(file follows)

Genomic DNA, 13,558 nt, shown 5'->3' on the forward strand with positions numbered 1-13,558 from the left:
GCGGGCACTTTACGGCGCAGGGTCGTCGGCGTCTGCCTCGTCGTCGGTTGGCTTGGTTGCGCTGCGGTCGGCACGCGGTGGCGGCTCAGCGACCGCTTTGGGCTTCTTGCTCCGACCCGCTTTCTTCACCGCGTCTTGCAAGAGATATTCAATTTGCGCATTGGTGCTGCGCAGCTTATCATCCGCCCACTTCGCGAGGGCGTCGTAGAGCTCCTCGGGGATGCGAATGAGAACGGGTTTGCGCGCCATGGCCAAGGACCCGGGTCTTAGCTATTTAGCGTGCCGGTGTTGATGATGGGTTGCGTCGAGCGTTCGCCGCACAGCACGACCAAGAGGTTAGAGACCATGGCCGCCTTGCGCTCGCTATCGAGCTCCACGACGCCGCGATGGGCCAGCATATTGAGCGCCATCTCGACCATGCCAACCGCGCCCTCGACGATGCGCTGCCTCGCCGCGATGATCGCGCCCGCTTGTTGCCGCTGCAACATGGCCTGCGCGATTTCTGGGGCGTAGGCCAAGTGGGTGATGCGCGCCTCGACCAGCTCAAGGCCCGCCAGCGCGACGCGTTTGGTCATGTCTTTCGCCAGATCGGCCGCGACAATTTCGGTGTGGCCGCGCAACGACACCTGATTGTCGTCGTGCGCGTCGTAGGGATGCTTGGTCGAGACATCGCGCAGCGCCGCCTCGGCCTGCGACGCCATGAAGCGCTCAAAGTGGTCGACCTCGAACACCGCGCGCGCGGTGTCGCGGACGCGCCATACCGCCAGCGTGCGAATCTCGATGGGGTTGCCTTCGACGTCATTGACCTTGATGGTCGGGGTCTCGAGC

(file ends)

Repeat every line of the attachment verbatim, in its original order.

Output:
Genomic DNA, 13,558 nt, shown 5'->3' on the forward strand with positions numbered 1-13,558 from the left:
GCGGGCACTTTACGGCGCAGGGTCGTCGGCGTCTGCCTCGTCGTCGGTTGGCTTGGTTGCGCTGCGGTCGGCACGCGGTGGCGGCTCAGCGACCGCTTTGGGCTTCTTGCTCCGACCCGCTTTCTTCACCGCGTCTTGCAAGAGATATTCAATTTGCGCATTGGTGCTGCGCAGCTTATCATCCGCCCACTTCGCGAGGGCGTCGTAGAGCTCCTCGGGGATGCGAATGAGAACGGGTTTGCGCGCCATGGCCAAGGACCCGGGTCTTAGCTATTTAGCGTGCCGGTGTTGATGATGGGTTGCGTCGAGCGTTCGCCGCACAGCACGACCAAGAGGTTAGAGACCATGGCCGCCTTGCGCTCGCTATCGAGCTCCACGACGCCGCGATGGGCCAGCATATTGAGCGCCATCTCGACCATGCCAACCGCGCCCTCGACGATGCGCTGCCTCGCCGCGATGATCGCGCCCGCTTGTTGCCGCTGCAACATGGCCTGCGCGATTTCTGGGGCGTAGGCCAAGTGGGTGATGCGCGCCTCGACCAGCTCAAGGCCCGCCAGCGCGACGCGTTTGGTCATGTCTTTCGCCAGATCGGCCGCGACAATTTCGGTGTGGCCGCGCAACGACACCTGATTGTCGTCGTGCGCGTCGTAGGGATGCTTGGTCGAGACATCGCGCAGCGCCGCCTCGGCCTGCGACGCCATGAAGCGCTCAAAGTGGTCGACCTCGAACACCGCGCGCGCGGTGTCGCGGACGCGCCATACCGCCAGCGTGCGAATCTCGATGGGGTTGCCTTCGACGTCATTGACCTTGATGGTCGGGGTCTCGAGC